Habitat Atlas for Wildlife at Risk
- Length: 24 cm.
- Snow-white head and throat contrast sharply with
- Males have red patch on the back of their head.
- White wing patches are conspicuous in flight,
visible as narrow bars when wings are folded.
British Columbia Red List
The small Canadian population of White-headed Woodpeckers
is restricted to mature and old-growth ponderosa
pine forests of the south Okanagan Valley. These
birds feed on pine seeds through the fall and winter,
and the great majority of pine seeds in a forest
are produced by large, mature trees. The open, park-like
pine woodland habitats favoured by White-headed Woodpeckers
has been replaced over the last fifty years with
denser stands of small trees, due to early selective
logging and subsequent fire suppression. Attempts
should be made to protect existing mature and old
growth stands and to manage young forests to produce
more open habitats with faster growing trees interspersed
with a few dead snags for nest sites. The public
can help these rare birds by encouraging the implementation
of beneficial forest management practices, and by
applying them on their own woodlots. Without a well
distributed supply of mature ponderosa pine, it will
be difficult to maintain a resident population of
White-headed Woodpeckers in British Columbia.
- In Canada, the White-headed Woodpecker is known to breed only
in the Southern Okanagan Valley north to Naramata.
- In recent years, this woodpecker is only sighted once
or twice annually.
- There are records of wandering birds elsewhere in
the southern Interior, from Manning Park north
to Falkland and east to
- Elevational range of breeding habitat from 450 to
600 metres in open ponderosa pine.
- White-headed Woodpeckers require mature and old growth ponderosa
pine forest with large diameter, decaying trees
for nesting and roosting, and abundant seed cones for food.
- Nests have also been found in Douglas-firs and western
- Primary cavity nesters-excavating a new cavity every year for
their nest, sometimes beginning several holes before selecting one.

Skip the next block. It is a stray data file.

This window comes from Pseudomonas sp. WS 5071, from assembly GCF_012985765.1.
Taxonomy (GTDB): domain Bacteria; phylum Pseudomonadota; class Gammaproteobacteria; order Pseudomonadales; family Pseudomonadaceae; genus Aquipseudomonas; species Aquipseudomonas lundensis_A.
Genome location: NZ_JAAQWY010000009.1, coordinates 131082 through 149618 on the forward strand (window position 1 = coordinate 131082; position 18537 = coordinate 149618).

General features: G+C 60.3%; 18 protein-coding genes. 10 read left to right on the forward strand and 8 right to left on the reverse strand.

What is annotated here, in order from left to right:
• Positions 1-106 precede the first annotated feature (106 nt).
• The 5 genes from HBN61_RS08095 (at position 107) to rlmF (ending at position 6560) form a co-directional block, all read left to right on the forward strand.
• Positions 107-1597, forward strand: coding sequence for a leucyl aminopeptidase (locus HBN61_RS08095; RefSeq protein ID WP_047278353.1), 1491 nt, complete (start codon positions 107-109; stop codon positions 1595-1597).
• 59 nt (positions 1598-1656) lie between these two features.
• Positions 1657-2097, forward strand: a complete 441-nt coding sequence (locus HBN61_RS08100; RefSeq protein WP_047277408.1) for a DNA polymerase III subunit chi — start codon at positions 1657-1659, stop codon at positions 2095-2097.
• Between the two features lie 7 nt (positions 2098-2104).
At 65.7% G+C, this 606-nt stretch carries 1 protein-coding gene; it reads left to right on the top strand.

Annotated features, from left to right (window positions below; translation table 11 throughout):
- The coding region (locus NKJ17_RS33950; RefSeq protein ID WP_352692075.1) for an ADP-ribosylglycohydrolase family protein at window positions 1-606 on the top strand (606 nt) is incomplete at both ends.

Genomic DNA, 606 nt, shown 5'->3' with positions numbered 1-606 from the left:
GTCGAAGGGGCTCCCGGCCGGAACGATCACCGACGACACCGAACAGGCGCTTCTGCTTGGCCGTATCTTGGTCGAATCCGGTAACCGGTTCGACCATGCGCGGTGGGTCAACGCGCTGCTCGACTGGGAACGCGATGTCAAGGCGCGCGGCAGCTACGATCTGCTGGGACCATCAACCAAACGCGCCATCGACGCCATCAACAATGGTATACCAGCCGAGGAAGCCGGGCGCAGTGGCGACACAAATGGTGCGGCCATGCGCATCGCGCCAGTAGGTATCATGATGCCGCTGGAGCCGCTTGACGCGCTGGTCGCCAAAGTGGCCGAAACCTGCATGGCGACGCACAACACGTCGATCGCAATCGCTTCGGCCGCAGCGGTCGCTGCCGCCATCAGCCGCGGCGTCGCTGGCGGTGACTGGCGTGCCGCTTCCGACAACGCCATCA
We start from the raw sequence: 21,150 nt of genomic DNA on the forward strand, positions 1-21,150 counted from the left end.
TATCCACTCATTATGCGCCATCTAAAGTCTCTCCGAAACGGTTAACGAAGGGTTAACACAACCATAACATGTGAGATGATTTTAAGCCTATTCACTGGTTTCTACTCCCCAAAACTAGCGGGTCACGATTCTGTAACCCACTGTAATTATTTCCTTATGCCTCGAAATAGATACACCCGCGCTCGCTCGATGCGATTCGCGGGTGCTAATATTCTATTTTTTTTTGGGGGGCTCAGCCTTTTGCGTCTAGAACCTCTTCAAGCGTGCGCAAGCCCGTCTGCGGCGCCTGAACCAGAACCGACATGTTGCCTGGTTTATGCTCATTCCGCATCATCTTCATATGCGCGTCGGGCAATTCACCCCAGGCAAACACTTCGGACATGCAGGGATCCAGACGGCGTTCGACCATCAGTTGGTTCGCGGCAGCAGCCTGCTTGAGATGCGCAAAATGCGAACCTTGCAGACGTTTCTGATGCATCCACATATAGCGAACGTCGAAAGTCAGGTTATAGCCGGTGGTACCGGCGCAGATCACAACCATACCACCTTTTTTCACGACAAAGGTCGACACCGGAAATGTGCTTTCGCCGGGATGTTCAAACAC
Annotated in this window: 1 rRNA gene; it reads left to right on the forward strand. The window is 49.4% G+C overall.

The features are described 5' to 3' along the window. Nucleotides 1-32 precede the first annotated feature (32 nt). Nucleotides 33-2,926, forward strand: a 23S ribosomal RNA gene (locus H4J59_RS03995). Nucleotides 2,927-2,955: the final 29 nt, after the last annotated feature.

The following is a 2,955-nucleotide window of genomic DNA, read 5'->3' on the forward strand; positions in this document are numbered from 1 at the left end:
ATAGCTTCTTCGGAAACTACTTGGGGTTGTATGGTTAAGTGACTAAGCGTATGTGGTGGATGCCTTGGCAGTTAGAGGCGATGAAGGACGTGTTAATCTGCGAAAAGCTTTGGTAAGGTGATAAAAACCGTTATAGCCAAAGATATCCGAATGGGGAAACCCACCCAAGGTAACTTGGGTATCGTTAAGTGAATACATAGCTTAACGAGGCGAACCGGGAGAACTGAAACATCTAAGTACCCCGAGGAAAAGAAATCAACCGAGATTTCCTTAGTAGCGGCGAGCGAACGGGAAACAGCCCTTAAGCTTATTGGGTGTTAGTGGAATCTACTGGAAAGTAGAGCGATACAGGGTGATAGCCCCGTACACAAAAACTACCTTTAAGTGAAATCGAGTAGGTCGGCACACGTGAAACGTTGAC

- Nest cavities are relatively close to the ground (3
to 9 m).
- Establish breeding territories in spring.
- Females lay 3 to 9 eggs (usually 4 or 5) mid-May to
mid-June; the eggs are incubated by both the male
and female for about 14 days.
- Both parents feed the young in the nest for about 26
days; nestlings may fledge as early as late June.
- Relies on ponderosa pine seeds for sustenance especially in late
summer through winter.
- Birds slash cones open to get at seeds.
- Insects such as ants, wood-boring beetles, spiders
and fly larvae, can dominate the woodpecker's diet
in spring and early summer.
- Unlike most other Canadian woodpeckers, this species relies less
on insects and more on seeds for food.
- When foraging for insects, these woodpeckers flake
and chip bark away with angled strokes rather than
peck at the tree directly.
- Fluctuations in the White-headed Woodpecker's population
are believed to occur naturally in response to
climate and other factors that affect ponderosa pine seed production.
- Loss of mature and old growth ponderosa pine forest
due to logging in the 1930s and 1940s;
residential development, fire suppression, felling deteriorating
trees (snags) and cutting
for firewood threaten woodpecker habitat.
- Logging practices which remove all or most of the
mature and old growth trees in a stand.
- Small population size, restricted range and narrow
niche combine to make this bird vulnerable.
- Encourage selective logging practices rather
than clear-cutting; logging can serve to
thin dense stands nearing maturity and remove competing
- Improve and sustain old growth ponderosa pine
- Allow successional forest stages to mature to
- Thin young stands to maximize growth and cone
- Retain dead or dying standing trees, especially
soft, large diameter snags.
- Discourage use of forest insect pesticides in
1. Blood, D.A. 1997. BC Wildlife at Risk brochure: White-headed Woodpecker.
BC Ministry of Water, Land and Air Protection, Lands and Parks.
2. Campbell, R.W., N. K. Dawe, I. McTaggart-Cowan,
J. Cooper, G. Kaiser and M.C. McNall. 1990. Birds of British Columbia:
Volume 2. Royal British Columbia Museum,Victoria, BC.
3. Bryan, A.D. and M.J. Sarell. 1994. White-headed
woodpeckers. South Okanagan Similkameen Stewardship Program.